Trading starts 17 June 2013.
UOB Asset Management (UOBAM) and Sumitomo Mitsui Asset Management (SMAM) have joined forces to offer a new Asia Pacific real estate unit trust for retail investors in Singapore. Combined, UOBAM and SMAM have assets under management of more than S$150 billion.
John Doyle, Chief Investment Officer at UOBAM said, “Asia has remained a sweet spot in terms of real estate, underpinned by robust economic growth and low interest rates and the REITs sector has been a clear beneficiary of this environment. We believe this positive trend will continue as Asia’s rising affluence and growing intra-regional trade drive demand for real estate, not just in the residential segment but also in the retail, office and industrial space.”
Trading for the United Asia Pacific Real Estate Fund is expected to start on 17 June 2013.
Here’s what Singapore Business Review found out about the new Fund.
SBR: Please tell us more about the product.
The unit trust, called United Asia Pacific Real Estate Income Fund (the Fund), focuses primarily on investing in Real Estate Investment Trusts (REITs) in the Asia Pacific region – a segment that has been benefitting from the increasing wealth and growing population in Asia. SMAM is the sub-manager of the Fund’s portfolios in Australia, Japan, and New Zealand, markets in which the Japanese asset management firm has on-the-ground expertise.
SBR: What is significant/unique about this product?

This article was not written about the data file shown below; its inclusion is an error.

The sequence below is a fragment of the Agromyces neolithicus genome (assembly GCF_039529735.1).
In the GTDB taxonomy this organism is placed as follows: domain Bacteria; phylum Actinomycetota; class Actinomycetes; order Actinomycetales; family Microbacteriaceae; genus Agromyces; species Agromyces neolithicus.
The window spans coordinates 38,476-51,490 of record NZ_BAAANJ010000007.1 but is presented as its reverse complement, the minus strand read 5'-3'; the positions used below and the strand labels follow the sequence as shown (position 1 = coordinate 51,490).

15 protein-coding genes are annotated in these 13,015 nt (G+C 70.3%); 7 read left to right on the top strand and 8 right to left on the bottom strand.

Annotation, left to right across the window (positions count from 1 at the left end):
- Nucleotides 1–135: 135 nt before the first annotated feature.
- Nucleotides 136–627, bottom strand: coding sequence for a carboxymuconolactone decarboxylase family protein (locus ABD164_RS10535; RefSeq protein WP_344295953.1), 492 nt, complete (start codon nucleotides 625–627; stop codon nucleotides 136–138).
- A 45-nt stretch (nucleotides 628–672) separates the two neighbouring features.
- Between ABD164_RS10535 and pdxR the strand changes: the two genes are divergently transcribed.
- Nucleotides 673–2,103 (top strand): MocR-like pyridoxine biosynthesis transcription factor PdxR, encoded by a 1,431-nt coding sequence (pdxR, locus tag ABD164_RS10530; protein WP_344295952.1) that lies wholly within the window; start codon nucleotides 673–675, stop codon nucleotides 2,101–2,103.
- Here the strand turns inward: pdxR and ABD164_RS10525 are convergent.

The Fund aims to offer a potential distribution of five per cent per annum, to be paid on a quarterly basis, by investing in a diversified portfolio of real estate segments across the region to ensure a stable stream of income through market cycles. At present, Asia Pacific REITs generate an average distribution yield of about four per cent, which is higher than the ten-year government bonds in their respective countries.
SBR: Why should investors consider investing in it?
Ng Hui Min, Director at UOBAM and Fund Manager of United Asia Pacific Real Estate Income Fund, said, “REITs in the region have been providing relatively better returns than government bonds. Even if the costs of borrowing were to increase, we believe Asia Pacific REITs are still an attractive investment option as they have manageable gearing levels and relatively long debt tenure, which would help to cushion the impact of a gradual rise in interest rate.”
SBR: Anything you'd like to add?
Growing REITs market in the Asia Pacific region offers investors more choices There are currently more than 100 REITs in the Asia Pacific region with a total market capitalisation of more than US$200 billion.
REITs are typically perceived as low risk investments and a more defensive asset class that offer a source of stable income. They can also offer investors access to quality assets which may otherwise not be available. In Australia, for example, REITs own 80 per cent of the prime shopping centres.
“The Asia Pacific REITs market is expected to grow in both depth and breadth as property developers in emerging markets in the region increasingly accept the concept of asset monetisation. We expect Thailand and the Philippines to be the next in line to join the ranks of Australia, Hong Kong, Japan and Singapore as established REIT markets. What this means is that we will potentially have a bigger universe of REITs to choose from for the Fund,” Ms Ng said.
Unlike buying physical properties, there is no need to lock in millions to invest in the Fund. Retail investors can invest a minimum of S$1,000 to gain exposure to a diversified real estate portfolio in the Asia Pacific region.
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